Special Report – Belt and Road

US aims to curb China’s dominance in trade

The United States’ much-hyped Indo-Pacific Strategy is a tool to counter what it sees as China’s quest for economic and political hegemony in the region via its global trade network

PUBLISHED : Thursday, 20 September, 2018, 2:49pm
UPDATED : Thursday, 20 September, 2018, 2:48pm

The United States’ much-hyped Indo-Pacific Strategy (IPS), a US$113 million initiative for infrastructure development, is a mere drop in the ocean compared to China’s multi-trillion-dollar investments in its “Belt and Road Initiative”.

However, for the US, it is merely a tool to counter what it sees as China’s quest for economic and political hegemony in the region via its global trade network, says Anu Anwar, a master’s candidate in public policy for sustainable development at Tsinghua University in Beijing, who says the US wants to give countries another option to seek infrastructure funding outside the Asian Development Bank and China’s plan to increase global trade.

“First of all, we need to understand the notion and background of these two initiatives,” said Anwar. “The US is already the de facto hegemonic country in the world, and possesses around 800 military bases in 70 countries, and it is an apparent unparalleled superpower. It is highly unlikely to feel the urgency to take over more ports or lands for further militarisation or whatever the purpose for further usage.

“China is a new rising power and the world’s second-largest economy which is highly dependent on exports that account for 40 per cent of its total GDP. China is facing enormous challenges in border areas, especially the coastal region on the southeast and inland areas around the autonomous region in the southwest. In addition, her vulnerability in the Strait of Malacca prompted China to secure strategic locations such as Hambantota [in Sri Lanka] or Gwadar [in Balochistan province, Pakistan].

“It seems the US will consider strategic advantages to win over China through using her soft power and technological advantages and counter China with a wide range of tools, apart from its Indo-Pacific Strategy, such as the trade war.”

US Secretary of State Mike Pompeo unveiled the IPS programme at the US Chamber of Commerce Indo-Pacific Business Forum in Washington on July 30. The strategy encompasses investment from the west coast of the US to the west coast of India.

Anwar described it as a “new era in US economic commitment to peace and prosperity in the Indo-Pacific” in the hope that Asian countries will make the most of US largesse to invest in development programmes without becoming enslaved, as is seemingly happening with Chinese projects such as Sri Lanka’s Hambantota port.

“Even though the Chinese narrative always tends to say that it does not look for hegemonic status or to challenge the US status quo, since President Xi Jinping came to power many substantive measures such as the ‘Belt and Road Initiative’ and the Asian Infrastructure Investment Bank have been taken so far, which make it obvious that these are threats to US interests far beyond the Asia-Pacific region,” he said.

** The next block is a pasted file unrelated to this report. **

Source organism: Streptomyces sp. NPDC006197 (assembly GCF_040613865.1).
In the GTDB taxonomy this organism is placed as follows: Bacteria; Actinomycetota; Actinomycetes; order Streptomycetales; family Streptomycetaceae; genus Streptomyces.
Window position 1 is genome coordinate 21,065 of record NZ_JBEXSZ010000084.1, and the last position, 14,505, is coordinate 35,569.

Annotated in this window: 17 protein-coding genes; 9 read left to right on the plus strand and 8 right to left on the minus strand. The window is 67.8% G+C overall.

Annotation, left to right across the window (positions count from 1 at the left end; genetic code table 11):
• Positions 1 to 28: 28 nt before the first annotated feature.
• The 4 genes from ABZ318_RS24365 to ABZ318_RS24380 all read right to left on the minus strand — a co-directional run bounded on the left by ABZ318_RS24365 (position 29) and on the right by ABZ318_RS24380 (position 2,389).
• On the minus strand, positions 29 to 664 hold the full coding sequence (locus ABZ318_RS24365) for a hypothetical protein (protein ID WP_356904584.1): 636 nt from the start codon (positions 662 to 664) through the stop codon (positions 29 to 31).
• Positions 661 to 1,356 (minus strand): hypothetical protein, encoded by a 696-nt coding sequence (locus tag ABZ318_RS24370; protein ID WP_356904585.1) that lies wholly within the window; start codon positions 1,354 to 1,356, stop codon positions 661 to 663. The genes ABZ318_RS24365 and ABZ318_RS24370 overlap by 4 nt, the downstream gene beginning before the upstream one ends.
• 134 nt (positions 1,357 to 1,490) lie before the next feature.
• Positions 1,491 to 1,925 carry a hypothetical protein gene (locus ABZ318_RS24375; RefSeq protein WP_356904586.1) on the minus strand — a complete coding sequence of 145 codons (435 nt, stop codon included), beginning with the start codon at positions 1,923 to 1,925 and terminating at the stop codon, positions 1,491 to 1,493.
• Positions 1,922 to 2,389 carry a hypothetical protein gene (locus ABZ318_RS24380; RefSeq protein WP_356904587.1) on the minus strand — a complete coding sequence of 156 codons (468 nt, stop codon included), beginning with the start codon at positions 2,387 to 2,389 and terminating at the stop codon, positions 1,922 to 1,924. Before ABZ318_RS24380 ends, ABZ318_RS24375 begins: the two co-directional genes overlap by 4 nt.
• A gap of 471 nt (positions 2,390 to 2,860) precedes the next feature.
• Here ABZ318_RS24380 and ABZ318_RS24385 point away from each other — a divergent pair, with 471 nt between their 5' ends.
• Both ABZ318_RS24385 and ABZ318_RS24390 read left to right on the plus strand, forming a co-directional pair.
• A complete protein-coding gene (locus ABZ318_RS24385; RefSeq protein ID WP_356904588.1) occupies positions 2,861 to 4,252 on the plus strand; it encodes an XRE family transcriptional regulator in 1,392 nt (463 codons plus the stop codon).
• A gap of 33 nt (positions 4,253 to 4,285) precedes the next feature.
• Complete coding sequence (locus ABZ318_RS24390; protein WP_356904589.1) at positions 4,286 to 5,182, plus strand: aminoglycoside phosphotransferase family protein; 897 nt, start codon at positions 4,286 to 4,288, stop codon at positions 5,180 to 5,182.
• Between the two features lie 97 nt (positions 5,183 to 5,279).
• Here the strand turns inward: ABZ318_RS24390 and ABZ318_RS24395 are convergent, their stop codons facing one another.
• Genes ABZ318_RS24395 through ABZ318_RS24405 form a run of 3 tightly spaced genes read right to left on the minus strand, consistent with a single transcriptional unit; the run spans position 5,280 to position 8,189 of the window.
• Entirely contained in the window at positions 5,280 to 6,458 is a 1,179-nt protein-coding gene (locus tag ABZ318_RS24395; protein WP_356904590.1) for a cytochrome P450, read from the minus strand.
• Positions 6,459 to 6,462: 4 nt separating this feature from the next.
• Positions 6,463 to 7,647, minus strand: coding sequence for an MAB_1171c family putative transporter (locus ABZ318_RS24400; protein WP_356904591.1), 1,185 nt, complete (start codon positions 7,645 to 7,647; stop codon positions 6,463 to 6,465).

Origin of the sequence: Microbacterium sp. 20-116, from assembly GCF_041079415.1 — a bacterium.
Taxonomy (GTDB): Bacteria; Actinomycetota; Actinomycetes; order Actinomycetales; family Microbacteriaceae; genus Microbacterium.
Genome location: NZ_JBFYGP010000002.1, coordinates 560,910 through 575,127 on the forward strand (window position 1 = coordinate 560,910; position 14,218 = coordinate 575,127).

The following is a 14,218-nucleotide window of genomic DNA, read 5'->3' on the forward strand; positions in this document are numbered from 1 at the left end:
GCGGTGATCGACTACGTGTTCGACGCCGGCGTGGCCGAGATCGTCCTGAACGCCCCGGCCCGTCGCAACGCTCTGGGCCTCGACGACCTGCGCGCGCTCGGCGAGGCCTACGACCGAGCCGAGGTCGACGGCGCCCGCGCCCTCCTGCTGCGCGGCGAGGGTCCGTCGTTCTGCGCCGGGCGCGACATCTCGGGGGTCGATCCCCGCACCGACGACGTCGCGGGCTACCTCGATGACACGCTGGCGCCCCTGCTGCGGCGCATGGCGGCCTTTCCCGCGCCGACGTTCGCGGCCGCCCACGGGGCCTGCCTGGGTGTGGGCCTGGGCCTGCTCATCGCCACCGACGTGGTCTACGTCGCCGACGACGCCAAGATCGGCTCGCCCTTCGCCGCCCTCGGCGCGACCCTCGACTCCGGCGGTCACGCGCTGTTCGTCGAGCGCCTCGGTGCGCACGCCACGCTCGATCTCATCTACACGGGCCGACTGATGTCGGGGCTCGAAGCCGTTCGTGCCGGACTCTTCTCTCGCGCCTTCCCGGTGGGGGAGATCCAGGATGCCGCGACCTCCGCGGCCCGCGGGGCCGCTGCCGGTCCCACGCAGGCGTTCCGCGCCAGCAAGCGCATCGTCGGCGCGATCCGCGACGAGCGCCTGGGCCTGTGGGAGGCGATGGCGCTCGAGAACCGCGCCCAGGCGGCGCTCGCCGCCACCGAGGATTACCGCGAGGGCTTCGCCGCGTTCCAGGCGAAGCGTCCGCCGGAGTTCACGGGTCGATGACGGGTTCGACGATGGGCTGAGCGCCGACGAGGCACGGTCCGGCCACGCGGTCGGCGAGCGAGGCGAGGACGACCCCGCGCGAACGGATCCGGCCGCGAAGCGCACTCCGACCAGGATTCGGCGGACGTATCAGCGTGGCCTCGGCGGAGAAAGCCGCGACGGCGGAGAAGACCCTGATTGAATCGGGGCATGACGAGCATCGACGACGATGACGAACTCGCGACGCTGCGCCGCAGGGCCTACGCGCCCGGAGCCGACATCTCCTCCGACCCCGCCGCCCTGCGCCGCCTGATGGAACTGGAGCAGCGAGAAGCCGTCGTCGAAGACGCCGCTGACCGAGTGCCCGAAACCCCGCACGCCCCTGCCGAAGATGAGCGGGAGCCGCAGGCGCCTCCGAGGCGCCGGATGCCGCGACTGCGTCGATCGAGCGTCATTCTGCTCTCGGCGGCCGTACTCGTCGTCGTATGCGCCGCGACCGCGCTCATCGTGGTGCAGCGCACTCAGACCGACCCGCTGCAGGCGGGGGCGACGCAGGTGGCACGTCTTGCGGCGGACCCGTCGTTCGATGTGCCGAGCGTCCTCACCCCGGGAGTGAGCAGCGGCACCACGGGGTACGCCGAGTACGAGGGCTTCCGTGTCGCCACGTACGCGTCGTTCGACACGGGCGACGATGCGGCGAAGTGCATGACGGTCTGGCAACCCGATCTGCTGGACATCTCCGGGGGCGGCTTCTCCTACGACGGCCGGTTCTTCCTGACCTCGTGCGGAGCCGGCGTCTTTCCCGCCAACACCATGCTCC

“Consequently, the Pentagon sees China as a prime strategic threat. The depth and urgency to counter China are pretty obvious now, and in the coming days we may see more assertive policies which wouldn’t be only financially driven, instead of a comprehensive package which embodied various tools including the implicit one.”

While not mentioning China, Pompeo’s speech clearly alluded to what is perceived as a hegemonic threat, with the secretary of state at pains to explain IPS’ “free and open” intentions – in contrast to what is felt to be China’s implicit quest to exert its influence in countries along the “Belt and Road Initiative” trade routes.

“This region is one of the greatest engines of the future global economy, and it already is today. And the American people and the whole world have a stake in the Indo-Pacific’s peace and prosperity. It’s why the Indo-Pacific must be free and open,” he said. “For those of you who might not be familiar with our terminology of ‘free and open’, I want to just spend a minute talking about what it is this administration means when it uses that language.

“When we say ‘free’ Indo-Pacific, it means we all want all nations, every nation, to be able to protect their sovereignty from coercion by other countries. At the national level, ‘free’ means good governance and the assurance that citizens can enjoy their fundamental rights and liberties,” Pompeo added.

“When we say ‘open’ in the Indo-Pacific, it means we want all nations to enjoy open access to seas and airways. We want the peaceful resolution of territorial and maritime disputes. This is key for international peace and for each country’s attainment of its own national aims.

“Economically, ‘open’ means fair and reciprocal trade, open investment environments, transparent agreements between nations, and improved connectivity to drive regional ties – because these are the paths for sustainable growth in the region,” Pompeo said.

The US conducts US$1.4 trillion worth of two-way trade with Indo-Pacific nations along with a cumulative US$805 billion in foreign direct investment.